“While a flume is being inserted in Lake Raleigh, the new auxiliary plant at Rand’s Mill has been put into service. Pumps at that station on Swift Creek had already pumped more than a sufficient supply for the use of Raleigh during the day and to take care of the fire, into the two reservoirs at the Pumping Station. Since the new clear water basin has been built and the old one has been done over, there are nearly five million gallons stored in these two reservoirs at the Pumping Station."
“Superintendent Ernest Bain was at the post at the office of the water department on Morgan Street, ready to try to meet any emergency that might arise during the fire. When the alarm of the Raney home came in at the fire station across the street he started to investigate and sent R. L. Crocker, of his department, to try to summon help from the scene of the Yarborough, where all of the fire equipment was being used. In the meantime, however, finding there was an extra supply of hose left at the fire house, he dispatched A. C. Goodman, foreman of the water department, who had just come in from Lake Raleigh with his crew of workmen to the Raney house to fight the fire."
“When Mr. Goodman and his men arrived, some one had already turned a garden hose on the fire, retarding its spread until the larger stream of water could be thrown on the flames."
“Did Good Work”
“Having had former experience as a fireman, Mr. Goodman attacked the fire with the knowledge of fire fighting and by the time the fire truck arrived from the Yarborough fire, the blaze had been extinguished."
“That man ought to be promoted to a high position in the fire department,” was the comment of one bystander who had watched the work of Mr. Goodman and his assistant emergency firemen, and who was unaware that he was watching an experienced fire fighter at work."
July 4, 1928 - Raleigh Times
“The Yarborough Hotel, destroyed by fire here Tuesday afternoon, will not be rebuilt and owners of the property are considering tearing down the wrecked building with a view of putting up a number of modern structures on the historic site, it was reported Wednesday."
“Firemen were still throwing water on smoking embers in the ancient hostelry Wednesday and indications were that the flames would not be wholly extinguished until later in the day. Around a dozen firemen were on duty all night long and most of them were kept busy throwing smoldering mattresses and other bedding out of the gutted structure."
“Mass Scorched Debris”
“Wednesday the Yarborough, which had a glorious history as a hostelry, was a mass of scorched and charred debris. The lobby, once the gathering place of governors, congressmen, and legislators, not to mention the [missing] of lobbyists, who have buttonholed the lawmakers there at diverse times, was gutted beyond repair, it seemed. The massive pillars were burnt and blackened by the flames that raged in the lobby and on the mezzanine floor Tuesday afternoon."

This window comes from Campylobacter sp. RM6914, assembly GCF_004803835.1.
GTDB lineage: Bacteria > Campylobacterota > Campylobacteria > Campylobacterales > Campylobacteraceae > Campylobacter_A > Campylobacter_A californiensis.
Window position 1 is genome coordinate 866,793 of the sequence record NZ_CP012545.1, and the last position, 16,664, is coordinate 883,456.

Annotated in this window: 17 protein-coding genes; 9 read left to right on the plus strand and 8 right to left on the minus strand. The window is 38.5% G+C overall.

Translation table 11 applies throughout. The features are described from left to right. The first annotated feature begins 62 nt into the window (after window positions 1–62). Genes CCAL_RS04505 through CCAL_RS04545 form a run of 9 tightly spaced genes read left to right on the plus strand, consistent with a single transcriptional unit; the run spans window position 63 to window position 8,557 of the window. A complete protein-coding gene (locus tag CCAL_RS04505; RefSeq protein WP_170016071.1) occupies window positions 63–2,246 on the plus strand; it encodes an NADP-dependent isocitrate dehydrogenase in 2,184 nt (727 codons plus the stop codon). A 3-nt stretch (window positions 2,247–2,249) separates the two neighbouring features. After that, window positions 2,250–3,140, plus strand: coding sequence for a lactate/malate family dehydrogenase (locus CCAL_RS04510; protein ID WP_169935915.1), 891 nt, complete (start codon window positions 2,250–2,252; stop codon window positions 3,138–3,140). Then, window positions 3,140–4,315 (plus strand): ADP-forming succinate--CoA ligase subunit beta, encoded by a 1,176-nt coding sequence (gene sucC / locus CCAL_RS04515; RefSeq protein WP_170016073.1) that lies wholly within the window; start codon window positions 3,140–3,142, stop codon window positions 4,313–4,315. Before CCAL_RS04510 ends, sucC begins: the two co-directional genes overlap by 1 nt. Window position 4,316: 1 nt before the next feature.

“About the only section of the hotel to escape serious damage was the southeast wing, where the most of the damage occurred from water. There were a number of rooms that escaped serious damage."
“Proprietors of Hudson-Belk Company, the States Shirt Shops, Gus Russos and Brother, James H. Farley, and Berwanger's, stores that were located on the ground floor of the Yarborough building, were busy Wednesday checking up on the damages done [to] their establishments. Of the five, Berwanger’s seemed to suffer less loss than any of the others.”
The States Shirt Shops, it seemed, was the biggest loser. Most of the loss in each place was cased by water pouring down from the hotel rooms above.”
The Yarborough building and property on which it is located is owned by the Grimes Realty Company, executor of the Grimes estate. Shareholders are W. B. Grimes, of Raleigh; Mrs. F. B. Dancy, of Baltimore, MD.; Mrs. John Ward, W.G. Haywood, and F. J. Haywood, of Concord.”
“No Estimate of Loss”
“Mr. Grimes has not yet made an estimate of the loss or the value of the building, but it was reported Wednesday that he valued the hotel building at about $200,000. The furniture, which belong to the Griffin-Bland Hotel Company, was insured for $42,500, which amount will cover the loss of the furniture and fixtures, it was said. The hotel was leased by the Griffin-Bland Company and was sub-leased by that company to W. F. Somers, who also operates a hotel at Columbus, GA. R.C. Powell manager of the hostelry.”
Townspeople Wednesday were still profuse with their praise for their local firemen, who, assisted by Durham and Smithfield fire fighters, worked like Trojans in keeping the fire from spreading to adjoining buildings. The Smithfield firemen came to Raleigh to help without be asked to do so. The Johnston County fire laddies heard over the radio that the Yarborough was a-fire and they “lit out” for Raleigh.